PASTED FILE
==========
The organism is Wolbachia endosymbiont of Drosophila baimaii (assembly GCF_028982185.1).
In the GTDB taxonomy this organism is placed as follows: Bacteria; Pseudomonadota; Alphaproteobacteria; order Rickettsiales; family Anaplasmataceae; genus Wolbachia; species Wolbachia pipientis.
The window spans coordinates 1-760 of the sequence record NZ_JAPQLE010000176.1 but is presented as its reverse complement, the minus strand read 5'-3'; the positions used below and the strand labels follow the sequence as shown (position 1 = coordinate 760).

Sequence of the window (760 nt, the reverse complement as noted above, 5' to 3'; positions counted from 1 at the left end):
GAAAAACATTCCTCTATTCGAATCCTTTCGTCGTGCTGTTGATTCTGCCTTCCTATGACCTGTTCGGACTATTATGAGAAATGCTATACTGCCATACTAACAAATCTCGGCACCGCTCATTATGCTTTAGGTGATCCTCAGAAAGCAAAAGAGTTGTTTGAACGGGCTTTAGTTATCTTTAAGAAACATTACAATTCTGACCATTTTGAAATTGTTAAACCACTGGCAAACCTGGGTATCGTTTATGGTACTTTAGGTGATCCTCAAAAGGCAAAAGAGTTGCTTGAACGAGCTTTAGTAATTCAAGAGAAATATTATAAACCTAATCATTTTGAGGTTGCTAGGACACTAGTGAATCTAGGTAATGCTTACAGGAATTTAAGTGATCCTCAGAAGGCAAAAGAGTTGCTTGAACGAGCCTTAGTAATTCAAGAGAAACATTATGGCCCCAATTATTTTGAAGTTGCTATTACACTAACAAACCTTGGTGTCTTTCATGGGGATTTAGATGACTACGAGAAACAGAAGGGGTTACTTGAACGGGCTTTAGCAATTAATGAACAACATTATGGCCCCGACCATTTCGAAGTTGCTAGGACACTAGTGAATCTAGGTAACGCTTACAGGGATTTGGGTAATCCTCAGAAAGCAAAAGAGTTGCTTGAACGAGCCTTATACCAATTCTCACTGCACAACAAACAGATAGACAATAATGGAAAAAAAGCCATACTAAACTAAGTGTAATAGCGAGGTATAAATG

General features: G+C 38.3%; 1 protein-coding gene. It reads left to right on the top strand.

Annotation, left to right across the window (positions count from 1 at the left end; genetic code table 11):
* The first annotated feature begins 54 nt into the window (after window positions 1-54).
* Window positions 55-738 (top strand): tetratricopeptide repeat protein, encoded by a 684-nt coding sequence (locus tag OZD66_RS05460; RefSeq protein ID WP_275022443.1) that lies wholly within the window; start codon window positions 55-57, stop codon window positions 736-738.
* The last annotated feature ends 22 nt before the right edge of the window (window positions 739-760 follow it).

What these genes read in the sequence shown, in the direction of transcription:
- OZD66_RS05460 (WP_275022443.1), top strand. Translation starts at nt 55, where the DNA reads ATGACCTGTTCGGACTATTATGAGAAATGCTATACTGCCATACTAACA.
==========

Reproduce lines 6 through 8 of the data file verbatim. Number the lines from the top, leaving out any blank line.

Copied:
General features: G+C 38.3%; 1 protein-coding gene. It reads left to right on the top strand.

Annotation, left to right across the window (positions count from 1 at the left end; genetic code table 11):
* The first annotated feature begins 54 nt into the window (after window positions 1-54).